Everyone has the ability to be an ally

An ally is active and galvanising. They support and advocate for others, champion diversity and promote an inclusive culture that benefits everyone as a whole.

An ally is also committed to listening to the voices of others in order to challenge institutional bias, as well as their own. Indeed, it’s not easy being an ally. Challenging intrinsic bias requires self-reflection and recognition of your privilege. (Read our blog on privilege here).

Coming face-to-face with your own cultural conditioning, understanding how it has benefited you and realising how it has informed learnt behaviours and innate prejudices is an uncomfortable task. However, it is by understanding our privilege and uncovering unconscious bias that we can advocate for others and bring about real change.

And, most importantly, allies do not operate alone. They are not siloed from the organisation nor from one another; rather allyship is a collective movement.

So, why bother? Why become a workplace ally?

We all have a duty of care

What do you do if you witness a colleague being harassed, bullied or discriminated against? Lower yourself in your chair and duck down behind your computer screen to avoid getting hit in the crossfire? Or do you do something about it?

That doesn’t necessarily mean jumping up, unsheathing a pointed finger and shouting, “now you stop that right now” – although I hope if you did, it would be followed by the rapturous applause of colleagues – but it does mean intervention and speaking out; whether that be interrupting and diffusing a situation to divert attention from the victim at the time or approaching the victim afterwards to encourage the victim to report the incident, or indeed report it yourself.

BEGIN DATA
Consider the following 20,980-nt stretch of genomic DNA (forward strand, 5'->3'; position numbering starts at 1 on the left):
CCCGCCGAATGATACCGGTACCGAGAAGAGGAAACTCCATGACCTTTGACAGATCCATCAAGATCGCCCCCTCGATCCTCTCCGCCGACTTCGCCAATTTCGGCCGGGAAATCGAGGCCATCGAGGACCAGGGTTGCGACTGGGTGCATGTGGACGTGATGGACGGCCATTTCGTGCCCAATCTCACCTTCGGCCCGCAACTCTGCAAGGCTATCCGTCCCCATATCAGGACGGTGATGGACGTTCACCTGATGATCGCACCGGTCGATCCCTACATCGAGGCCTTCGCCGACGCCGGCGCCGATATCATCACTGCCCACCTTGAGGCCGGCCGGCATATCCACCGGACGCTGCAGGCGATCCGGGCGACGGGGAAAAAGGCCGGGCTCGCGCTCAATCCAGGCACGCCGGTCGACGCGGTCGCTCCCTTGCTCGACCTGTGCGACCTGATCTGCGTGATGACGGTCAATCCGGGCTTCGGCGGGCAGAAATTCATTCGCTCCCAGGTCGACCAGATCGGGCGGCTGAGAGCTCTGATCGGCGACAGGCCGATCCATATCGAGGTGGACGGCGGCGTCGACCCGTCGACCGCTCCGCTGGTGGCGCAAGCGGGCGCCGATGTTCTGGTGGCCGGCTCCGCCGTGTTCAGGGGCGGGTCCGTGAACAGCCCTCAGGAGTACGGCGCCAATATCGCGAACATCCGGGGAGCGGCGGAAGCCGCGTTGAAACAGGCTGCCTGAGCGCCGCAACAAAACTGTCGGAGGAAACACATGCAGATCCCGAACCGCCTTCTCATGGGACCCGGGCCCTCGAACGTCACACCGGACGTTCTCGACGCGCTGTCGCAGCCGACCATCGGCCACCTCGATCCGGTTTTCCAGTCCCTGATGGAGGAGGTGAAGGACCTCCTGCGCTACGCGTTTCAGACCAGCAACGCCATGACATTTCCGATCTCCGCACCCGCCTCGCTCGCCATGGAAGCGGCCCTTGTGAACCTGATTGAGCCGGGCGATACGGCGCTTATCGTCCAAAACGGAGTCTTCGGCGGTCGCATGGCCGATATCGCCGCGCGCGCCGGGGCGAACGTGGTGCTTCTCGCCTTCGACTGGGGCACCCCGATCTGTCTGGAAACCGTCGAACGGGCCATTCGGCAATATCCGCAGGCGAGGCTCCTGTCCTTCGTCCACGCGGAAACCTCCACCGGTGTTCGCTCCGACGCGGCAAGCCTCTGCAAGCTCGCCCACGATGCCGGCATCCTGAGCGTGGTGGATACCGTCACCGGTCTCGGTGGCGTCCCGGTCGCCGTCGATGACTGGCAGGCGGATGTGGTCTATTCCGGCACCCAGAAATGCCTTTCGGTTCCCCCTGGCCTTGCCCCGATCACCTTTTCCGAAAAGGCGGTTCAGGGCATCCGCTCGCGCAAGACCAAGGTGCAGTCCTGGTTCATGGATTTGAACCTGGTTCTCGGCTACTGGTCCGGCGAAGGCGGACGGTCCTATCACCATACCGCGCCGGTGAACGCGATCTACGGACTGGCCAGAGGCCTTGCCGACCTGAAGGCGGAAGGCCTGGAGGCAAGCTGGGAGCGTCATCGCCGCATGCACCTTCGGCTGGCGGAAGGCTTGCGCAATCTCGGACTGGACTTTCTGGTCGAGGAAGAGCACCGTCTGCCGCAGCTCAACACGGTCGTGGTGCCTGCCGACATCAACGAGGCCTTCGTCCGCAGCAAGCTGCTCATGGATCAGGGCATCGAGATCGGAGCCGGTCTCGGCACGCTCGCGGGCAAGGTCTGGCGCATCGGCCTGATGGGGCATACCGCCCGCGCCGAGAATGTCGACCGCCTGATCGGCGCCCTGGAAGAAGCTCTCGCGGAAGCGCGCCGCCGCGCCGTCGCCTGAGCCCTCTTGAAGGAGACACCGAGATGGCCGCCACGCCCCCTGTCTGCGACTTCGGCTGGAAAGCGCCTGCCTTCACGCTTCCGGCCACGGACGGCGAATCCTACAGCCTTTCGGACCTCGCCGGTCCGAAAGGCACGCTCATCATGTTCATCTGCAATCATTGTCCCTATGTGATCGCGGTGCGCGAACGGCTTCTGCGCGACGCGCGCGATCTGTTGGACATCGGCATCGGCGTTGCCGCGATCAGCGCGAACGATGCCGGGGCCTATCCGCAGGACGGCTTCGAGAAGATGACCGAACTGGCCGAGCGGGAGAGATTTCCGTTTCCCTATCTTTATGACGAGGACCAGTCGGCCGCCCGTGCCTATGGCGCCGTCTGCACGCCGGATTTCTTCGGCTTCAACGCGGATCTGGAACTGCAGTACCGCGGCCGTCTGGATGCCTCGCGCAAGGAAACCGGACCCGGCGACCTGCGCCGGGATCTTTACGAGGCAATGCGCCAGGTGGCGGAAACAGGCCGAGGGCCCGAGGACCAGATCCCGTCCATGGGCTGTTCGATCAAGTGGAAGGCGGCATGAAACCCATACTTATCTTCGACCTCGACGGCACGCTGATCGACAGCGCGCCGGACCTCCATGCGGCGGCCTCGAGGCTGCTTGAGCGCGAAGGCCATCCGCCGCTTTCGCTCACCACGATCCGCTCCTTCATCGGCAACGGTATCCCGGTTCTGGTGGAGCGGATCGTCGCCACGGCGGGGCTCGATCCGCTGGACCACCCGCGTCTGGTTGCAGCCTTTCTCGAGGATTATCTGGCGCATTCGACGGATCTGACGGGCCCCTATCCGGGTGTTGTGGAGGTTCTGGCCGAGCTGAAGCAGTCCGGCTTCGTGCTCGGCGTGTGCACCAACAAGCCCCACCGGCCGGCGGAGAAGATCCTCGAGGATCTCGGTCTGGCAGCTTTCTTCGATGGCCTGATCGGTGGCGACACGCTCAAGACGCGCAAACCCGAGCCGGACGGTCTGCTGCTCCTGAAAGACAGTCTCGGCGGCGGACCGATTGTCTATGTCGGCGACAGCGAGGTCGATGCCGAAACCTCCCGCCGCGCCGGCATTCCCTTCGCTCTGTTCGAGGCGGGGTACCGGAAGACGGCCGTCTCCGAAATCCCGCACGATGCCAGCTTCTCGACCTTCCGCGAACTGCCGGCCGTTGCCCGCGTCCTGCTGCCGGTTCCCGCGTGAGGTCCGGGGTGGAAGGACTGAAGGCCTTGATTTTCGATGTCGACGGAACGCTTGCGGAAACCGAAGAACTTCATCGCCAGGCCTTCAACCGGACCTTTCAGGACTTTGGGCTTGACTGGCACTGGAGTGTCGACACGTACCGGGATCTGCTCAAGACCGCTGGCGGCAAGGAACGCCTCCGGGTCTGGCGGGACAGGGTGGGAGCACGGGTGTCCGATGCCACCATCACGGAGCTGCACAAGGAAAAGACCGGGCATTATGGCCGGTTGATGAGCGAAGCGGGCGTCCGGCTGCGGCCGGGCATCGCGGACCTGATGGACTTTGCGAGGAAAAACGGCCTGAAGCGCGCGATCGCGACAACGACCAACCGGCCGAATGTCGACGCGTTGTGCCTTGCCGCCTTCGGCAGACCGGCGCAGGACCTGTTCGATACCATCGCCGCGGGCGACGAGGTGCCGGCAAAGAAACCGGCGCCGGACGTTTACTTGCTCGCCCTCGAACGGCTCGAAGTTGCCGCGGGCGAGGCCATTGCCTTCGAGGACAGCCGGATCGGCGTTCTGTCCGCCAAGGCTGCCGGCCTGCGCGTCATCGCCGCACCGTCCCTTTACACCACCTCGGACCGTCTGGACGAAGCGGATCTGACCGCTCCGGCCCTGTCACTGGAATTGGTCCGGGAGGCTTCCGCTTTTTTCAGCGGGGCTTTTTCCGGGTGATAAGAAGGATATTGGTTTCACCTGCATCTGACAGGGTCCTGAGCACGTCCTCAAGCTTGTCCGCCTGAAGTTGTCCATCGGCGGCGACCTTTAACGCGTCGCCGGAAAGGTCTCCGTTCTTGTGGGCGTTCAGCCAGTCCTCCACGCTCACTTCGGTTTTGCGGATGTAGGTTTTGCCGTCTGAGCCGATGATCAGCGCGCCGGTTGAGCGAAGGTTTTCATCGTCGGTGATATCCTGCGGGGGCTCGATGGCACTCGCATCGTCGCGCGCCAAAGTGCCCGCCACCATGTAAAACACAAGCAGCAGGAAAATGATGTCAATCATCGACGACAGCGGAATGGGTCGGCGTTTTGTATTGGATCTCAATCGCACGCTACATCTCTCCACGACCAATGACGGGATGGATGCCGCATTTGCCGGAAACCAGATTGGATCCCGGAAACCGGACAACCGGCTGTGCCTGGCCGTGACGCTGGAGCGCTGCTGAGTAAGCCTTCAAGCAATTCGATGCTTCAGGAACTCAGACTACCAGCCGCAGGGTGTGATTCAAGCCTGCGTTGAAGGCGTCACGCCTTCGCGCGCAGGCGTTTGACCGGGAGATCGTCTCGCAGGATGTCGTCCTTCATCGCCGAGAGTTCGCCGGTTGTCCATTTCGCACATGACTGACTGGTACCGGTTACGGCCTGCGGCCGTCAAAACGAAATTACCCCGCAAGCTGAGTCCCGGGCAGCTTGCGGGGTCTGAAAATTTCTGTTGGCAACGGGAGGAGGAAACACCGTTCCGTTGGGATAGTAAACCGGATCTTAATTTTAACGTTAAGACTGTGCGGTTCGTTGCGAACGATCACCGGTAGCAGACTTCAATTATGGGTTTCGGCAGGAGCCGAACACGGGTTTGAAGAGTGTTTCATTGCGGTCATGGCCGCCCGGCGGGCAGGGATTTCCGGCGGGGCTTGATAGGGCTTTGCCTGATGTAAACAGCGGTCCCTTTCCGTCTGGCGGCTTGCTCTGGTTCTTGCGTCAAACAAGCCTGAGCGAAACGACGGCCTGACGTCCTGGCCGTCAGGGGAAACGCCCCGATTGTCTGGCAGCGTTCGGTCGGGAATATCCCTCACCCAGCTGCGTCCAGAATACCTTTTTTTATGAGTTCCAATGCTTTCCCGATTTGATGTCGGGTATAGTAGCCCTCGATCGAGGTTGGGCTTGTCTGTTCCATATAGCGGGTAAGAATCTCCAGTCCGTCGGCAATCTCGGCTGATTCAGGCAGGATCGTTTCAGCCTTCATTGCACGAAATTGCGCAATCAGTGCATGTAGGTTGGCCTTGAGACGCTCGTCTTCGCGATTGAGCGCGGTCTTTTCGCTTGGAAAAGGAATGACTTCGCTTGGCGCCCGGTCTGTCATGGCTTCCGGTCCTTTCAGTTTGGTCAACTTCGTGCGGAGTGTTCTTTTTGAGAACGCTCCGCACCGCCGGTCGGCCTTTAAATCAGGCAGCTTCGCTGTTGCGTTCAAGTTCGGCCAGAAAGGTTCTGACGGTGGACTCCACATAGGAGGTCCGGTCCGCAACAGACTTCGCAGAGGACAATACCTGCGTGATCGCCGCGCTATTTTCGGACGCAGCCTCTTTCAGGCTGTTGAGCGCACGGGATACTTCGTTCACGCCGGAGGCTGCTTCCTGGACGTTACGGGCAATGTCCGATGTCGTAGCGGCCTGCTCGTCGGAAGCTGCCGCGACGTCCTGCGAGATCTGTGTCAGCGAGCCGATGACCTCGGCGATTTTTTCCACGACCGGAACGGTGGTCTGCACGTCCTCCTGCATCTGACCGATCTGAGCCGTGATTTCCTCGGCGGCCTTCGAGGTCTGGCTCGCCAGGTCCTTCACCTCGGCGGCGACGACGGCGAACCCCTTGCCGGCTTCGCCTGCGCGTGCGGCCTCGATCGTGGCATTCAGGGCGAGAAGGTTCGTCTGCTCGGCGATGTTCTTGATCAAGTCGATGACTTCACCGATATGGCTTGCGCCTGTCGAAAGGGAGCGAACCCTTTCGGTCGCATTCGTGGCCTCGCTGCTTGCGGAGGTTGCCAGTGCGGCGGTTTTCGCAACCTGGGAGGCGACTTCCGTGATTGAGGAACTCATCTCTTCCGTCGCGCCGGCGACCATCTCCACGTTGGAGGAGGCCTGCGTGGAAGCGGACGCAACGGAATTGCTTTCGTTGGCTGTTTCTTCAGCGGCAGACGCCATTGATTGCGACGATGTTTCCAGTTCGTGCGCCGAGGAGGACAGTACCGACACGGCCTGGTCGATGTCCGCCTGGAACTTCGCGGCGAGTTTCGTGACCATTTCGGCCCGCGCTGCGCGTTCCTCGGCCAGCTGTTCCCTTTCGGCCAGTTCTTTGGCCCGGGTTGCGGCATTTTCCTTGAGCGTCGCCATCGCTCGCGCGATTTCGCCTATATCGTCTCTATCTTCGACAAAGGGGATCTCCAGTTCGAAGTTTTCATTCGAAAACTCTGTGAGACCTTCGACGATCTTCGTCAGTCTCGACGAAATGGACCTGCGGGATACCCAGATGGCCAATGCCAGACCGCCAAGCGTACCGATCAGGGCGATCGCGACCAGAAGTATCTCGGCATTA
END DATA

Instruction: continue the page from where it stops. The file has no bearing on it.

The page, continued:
We all have a duty of care to one another in the workplace. As well as acting when you see something that isn’t right, we have a collective responsibility for creating and maintaining the company culture we want to see. This starts with challenging bias, encouraging proactive empathy and promoting the benefits of diversity for business – and then putting these principles of diversity and inclusion into practice.

We are stronger together

Allyship helps foster a sense of belonging.

We are social animals and therefore have an innate desire to belong. Inclusive workplaces provide just that; they embrace diversity and recognise difference as enabling (not threatening to) the success of the organisation as a whole.

Allies uphold this commitment to inclusivity, fostering a sense of belonging and facilitating collaboration – all of which increase employee loyalty and job satisfaction, and yield tangible business benefits. Organisations that advocate diversity of self while bringing individuals together to collaborate and contribute towards a common goal enjoy greater financial return and competitive advantage. A notable point demonstrated in McKinsey & Co’s Delivering Through Diversity research, whereby businesses with greater gender diversity enjoyed 21% more financial return over their competitors, while for organisations with greater racial and ethnic diversity, this figure rose to 33%.

We can have and give voice

Allyship encourages people to speak up and out – both for others and against difficult or uncomfortable issues – in order to inspire and demand change.

People with privilege have the privilege of being heard. So, use that voice to challenge behaviours and raise concerns.

Further, allyship is unifying. It inspires a collective voice. Not a din of disparate voices speaking at once, nor some voices being louder than others. But a diverse range of voices speaking as one and as a collaborative. Speaking about the company culture they wish to see, the issues that are important to them, the challenges they want addresses and what they believe constitutes appropriate workplace behaviour. And it is this speaking in harmony that makes for the loudest and most melodious voice.

 

If you’re looking to encourage and identify allies in your workplace, our bystander intervention and unconscious bias training is a great place to start. Simply contact me today by emailing lisa@telljane.co.uk to find out more.

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